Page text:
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Uncovering Challenges and New Perspectives at the 2024 Maine Agricultural Trades Show

February 5, 2024 Katherine Follansbee

Potato field in Maine with the logo for the Maine Agricultural Trades Show


On January 10, I attended the Maine Agricultural Trades Show in Augusta, which brought together farmers, industry professionals, and agricultural enthusiasts.

Given Camoin Associates’ work around both the Maine forest products sector and food economy, this was the perfect venue to meet key players in the state and learn what is currently top of mind for people in these industries.

The three discussions that stood out to me were about unions and the minimum wage on farms, land use and succession planning, and the lack of awareness or utilization of available services.

One of the most heated discussions was related to diverging options about minimum wage, unions, and benefits for workers within the farming community.

On one side was the sentiment that farming should be perceived as a social service rather than a traditional business. Advocates argued that farms are fundamentally different and should not be subjected to the same employer/employee expectations. They voiced concerns about the practicality of paying workers significantly more than the farmers/owners themselves earn, citing high input costs (i.e., the production and operational costs necessary to create a product, including raw materials, labor, utilities, and overheads).

On the other side of the debate, others argued that the current systems in place, such as low wages, an absence of unions, and a lack of benefits, contribute to the exploitation of farm workers and perpetuate injustices, including those tied to white supremacy. They argued that farmwork is not a viable career pathway for these reasons and pled with the Maine Department of Agriculture, Conservation & Forestry representative to make fundamental policy changes.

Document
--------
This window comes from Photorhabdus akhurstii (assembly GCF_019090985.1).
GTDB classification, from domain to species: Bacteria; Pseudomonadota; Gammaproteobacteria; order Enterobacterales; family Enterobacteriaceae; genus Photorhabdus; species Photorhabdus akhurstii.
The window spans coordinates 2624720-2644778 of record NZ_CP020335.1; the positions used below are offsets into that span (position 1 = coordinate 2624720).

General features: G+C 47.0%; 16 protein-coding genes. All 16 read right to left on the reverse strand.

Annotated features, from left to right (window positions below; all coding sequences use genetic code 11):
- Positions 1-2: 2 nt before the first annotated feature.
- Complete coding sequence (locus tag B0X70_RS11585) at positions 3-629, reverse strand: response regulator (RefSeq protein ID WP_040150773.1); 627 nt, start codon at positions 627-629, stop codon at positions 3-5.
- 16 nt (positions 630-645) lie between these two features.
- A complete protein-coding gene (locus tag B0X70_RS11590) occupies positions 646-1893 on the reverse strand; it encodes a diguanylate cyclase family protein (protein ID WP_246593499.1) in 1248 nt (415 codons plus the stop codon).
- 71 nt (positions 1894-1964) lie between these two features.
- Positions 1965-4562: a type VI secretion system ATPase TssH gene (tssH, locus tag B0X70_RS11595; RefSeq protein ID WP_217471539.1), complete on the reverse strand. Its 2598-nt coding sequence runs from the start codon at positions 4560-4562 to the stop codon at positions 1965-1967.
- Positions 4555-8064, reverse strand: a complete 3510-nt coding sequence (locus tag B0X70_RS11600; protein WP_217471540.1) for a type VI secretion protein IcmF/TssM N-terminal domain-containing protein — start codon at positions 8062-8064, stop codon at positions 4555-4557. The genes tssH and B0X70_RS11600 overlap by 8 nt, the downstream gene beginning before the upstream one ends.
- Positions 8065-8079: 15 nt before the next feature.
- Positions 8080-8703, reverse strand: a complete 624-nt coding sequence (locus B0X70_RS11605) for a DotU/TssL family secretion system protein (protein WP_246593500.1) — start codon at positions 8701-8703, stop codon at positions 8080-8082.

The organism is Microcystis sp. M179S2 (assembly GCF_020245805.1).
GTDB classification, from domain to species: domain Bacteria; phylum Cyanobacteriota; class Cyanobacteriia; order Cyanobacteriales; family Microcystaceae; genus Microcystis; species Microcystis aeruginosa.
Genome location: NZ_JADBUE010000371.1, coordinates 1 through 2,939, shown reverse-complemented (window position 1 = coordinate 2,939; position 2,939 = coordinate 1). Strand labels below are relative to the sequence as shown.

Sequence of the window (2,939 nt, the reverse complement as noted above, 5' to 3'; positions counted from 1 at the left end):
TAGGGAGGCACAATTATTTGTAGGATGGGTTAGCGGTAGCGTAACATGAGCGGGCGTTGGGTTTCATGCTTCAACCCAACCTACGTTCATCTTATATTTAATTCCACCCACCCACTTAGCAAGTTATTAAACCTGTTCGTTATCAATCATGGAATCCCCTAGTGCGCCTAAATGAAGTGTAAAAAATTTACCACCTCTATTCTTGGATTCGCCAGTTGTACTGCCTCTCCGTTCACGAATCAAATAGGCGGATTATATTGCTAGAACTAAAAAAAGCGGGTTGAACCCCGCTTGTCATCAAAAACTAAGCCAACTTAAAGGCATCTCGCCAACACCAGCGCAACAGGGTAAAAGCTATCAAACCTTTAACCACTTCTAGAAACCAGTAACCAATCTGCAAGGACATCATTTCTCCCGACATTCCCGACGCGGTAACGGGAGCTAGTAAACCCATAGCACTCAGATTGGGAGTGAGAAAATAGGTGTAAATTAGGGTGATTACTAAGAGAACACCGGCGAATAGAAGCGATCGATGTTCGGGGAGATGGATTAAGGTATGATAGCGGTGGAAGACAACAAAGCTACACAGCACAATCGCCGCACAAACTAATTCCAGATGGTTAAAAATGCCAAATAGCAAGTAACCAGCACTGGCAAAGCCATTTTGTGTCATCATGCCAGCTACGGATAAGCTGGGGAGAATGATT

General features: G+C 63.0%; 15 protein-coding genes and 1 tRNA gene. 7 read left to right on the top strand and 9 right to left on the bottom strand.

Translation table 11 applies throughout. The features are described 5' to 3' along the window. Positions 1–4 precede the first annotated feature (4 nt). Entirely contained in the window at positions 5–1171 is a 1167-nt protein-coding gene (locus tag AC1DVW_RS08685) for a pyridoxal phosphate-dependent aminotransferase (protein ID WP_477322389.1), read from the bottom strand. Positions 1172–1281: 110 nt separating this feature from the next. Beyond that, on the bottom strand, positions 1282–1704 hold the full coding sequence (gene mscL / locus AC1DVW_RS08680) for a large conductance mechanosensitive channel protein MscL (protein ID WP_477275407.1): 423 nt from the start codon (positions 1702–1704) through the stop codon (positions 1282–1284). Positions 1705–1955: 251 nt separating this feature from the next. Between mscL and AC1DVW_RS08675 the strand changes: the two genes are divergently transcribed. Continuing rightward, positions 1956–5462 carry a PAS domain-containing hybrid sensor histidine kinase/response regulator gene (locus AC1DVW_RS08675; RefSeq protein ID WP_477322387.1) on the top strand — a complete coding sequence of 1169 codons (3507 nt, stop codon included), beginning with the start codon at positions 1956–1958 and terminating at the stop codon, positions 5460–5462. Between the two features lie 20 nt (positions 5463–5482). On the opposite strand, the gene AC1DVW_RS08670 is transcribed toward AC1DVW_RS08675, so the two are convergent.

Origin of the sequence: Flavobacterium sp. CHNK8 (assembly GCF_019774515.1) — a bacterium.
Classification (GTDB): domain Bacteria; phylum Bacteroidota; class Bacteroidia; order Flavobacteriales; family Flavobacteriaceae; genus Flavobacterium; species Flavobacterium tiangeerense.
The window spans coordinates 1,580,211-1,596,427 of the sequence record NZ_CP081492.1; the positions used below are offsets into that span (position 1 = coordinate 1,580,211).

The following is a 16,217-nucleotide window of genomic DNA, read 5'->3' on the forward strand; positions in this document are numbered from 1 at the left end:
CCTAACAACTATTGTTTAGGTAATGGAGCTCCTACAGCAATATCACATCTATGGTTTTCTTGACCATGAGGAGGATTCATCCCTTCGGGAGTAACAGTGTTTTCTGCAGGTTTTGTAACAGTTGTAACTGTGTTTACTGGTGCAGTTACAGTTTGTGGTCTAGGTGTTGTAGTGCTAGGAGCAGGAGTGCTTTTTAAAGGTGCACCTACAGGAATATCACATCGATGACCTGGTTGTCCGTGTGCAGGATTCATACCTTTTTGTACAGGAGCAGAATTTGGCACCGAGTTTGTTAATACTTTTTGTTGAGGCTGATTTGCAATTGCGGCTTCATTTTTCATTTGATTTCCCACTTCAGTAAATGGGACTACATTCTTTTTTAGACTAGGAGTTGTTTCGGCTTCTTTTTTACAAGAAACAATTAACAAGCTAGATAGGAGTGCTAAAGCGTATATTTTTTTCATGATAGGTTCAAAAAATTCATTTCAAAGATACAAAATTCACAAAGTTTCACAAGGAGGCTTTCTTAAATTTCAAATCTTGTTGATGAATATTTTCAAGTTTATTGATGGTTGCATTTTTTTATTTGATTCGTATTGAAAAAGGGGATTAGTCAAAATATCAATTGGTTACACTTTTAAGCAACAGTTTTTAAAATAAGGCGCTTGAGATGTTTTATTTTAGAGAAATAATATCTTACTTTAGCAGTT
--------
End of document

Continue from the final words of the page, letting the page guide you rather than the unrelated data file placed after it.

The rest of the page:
Amidst these passionate discussions, concerns about land use planning were voiced. Attendees expressed concerns about agricultural land being tied up in easements, limiting farmers’ ability to cultivate it. They questioned why easements can be broken for housing but not agriculture, and asked why housing is considered more important than farming, which serves a crucial societal role.

The lack of succession planning within the industry was a pressing issue as well. Top of mind was the fear that without proper succession strategies in place, businesses may fall apart and valuable farmland may go uncultivated, affecting both farmers and consumers.

On the brighter side, the trade show shed light on promising opportunities and introduced organizations dedicated to supporting the agricultural community.

Many attendees seemed unaware of the resources available to them, such as SCORE, AgrAbility, and other cooperative extension services. These organizations work tirelessly to provide assistance, information, and support to farmers, ensuring they have the tools they need to navigate challenges and seize opportunities.

The Maine Agricultural Trades Show served as a forum for diverse perspectives within the state’s agricultural community. Discussions about minimum wage, unions, benefits, land use, and succession planning were made even more valuable by the presence of policymakers and high-level industry representatives in the room. Tables of resources and services information provided hope for those facing ever higher input costs and an uncertain future.

After a day spent with those who navigate this complex landscape, it is evident that creating a sustainable and equitable future for Maine agriculture requires an approach that brings all parties to the table, from policymakers to farmhands.Welcome table at the Maine Agricultural Trades Show

Learn more about Camoin Associates’ industry analytics and strategy services.

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